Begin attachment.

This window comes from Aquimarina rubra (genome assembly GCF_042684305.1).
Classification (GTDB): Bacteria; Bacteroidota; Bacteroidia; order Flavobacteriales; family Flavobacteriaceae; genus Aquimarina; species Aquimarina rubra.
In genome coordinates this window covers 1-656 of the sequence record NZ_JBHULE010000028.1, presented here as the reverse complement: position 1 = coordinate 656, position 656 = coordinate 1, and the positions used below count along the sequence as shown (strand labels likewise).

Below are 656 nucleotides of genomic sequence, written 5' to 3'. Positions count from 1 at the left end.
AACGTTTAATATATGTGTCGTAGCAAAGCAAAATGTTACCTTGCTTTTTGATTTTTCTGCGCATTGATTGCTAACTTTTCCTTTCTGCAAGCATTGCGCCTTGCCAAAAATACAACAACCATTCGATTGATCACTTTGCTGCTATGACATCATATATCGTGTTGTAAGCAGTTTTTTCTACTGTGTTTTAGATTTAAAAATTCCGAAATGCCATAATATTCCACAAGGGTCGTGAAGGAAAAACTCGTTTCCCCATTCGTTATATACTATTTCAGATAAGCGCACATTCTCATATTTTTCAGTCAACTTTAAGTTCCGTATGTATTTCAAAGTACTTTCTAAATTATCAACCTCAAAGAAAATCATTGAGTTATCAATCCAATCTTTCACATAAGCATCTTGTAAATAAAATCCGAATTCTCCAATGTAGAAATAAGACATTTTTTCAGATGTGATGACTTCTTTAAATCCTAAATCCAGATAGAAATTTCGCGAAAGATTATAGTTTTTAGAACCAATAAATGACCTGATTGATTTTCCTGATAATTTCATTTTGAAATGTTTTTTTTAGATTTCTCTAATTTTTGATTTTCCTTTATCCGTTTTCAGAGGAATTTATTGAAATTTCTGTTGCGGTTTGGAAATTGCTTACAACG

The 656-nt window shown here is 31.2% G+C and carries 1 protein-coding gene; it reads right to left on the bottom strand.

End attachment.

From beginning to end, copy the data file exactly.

This window comes from Aquimarina rubra (genome assembly GCF_042684305.1).
Classification (GTDB): Bacteria; Bacteroidota; Bacteroidia; order Flavobacteriales; family Flavobacteriaceae; genus Aquimarina; species Aquimarina rubra.
In genome coordinates this window covers 1-656 of the sequence record NZ_JBHULE010000028.1, presented here as the reverse complement: position 1 = coordinate 656, position 656 = coordinate 1, and the positions used below count along the sequence as shown (strand labels likewise).

Below are 656 nucleotides of genomic sequence, written 5' to 3'. Positions count from 1 at the left end.
AACGTTTAATATATGTGTCGTAGCAAAGCAAAATGTTACCTTGCTTTTTGATTTTTCTGCGCATTGATTGCTAACTTTTCCTTTCTGCAAGCATTGCGCCTTGCCAAAAATACAACAACCATTCGATTGATCACTTTGCTGCTATGACATCATATATCGTGTTGTAAGCAGTTTTTTCTACTGTGTTTTAGATTTAAAAATTCCGAAATGCCATAATATTCCACAAGGGTCGTGAAGGAAAAACTCGTTTCCCCATTCGTTATATACTATTTCAGATAAGCGCACATTCTCATATTTTTCAGTCAACTTTAAGTTCCGTATGTATTTCAAAGTACTTTCTAAATTATCAACCTCAAAGAAAATCATTGAGTTATCAATCCAATCTTTCACATAAGCATCTTGTAAATAAAATCCGAATTCTCCAATGTAGAAATAAGACATTTTTTCAGATGTGATGACTTCTTTAAATCCTAAATCCAGATAGAAATTTCGCGAAAGATTATAGTTTTTAGAACCAATAAATGACCTGATTGATTTTCCTGATAATTTCATTTTGAAATGTTTTTTTTAGATTTCTCTAATTTTTGATTTTCCTTTATCCGTTTTCAGAGGAATTTATTGAAATTTCTGTTGCGGTTTGGAAATTGCTTACAACG

The 656-nt window shown here is 31.2% G+C and carries 1 protein-coding gene; it reads right to left on the bottom strand.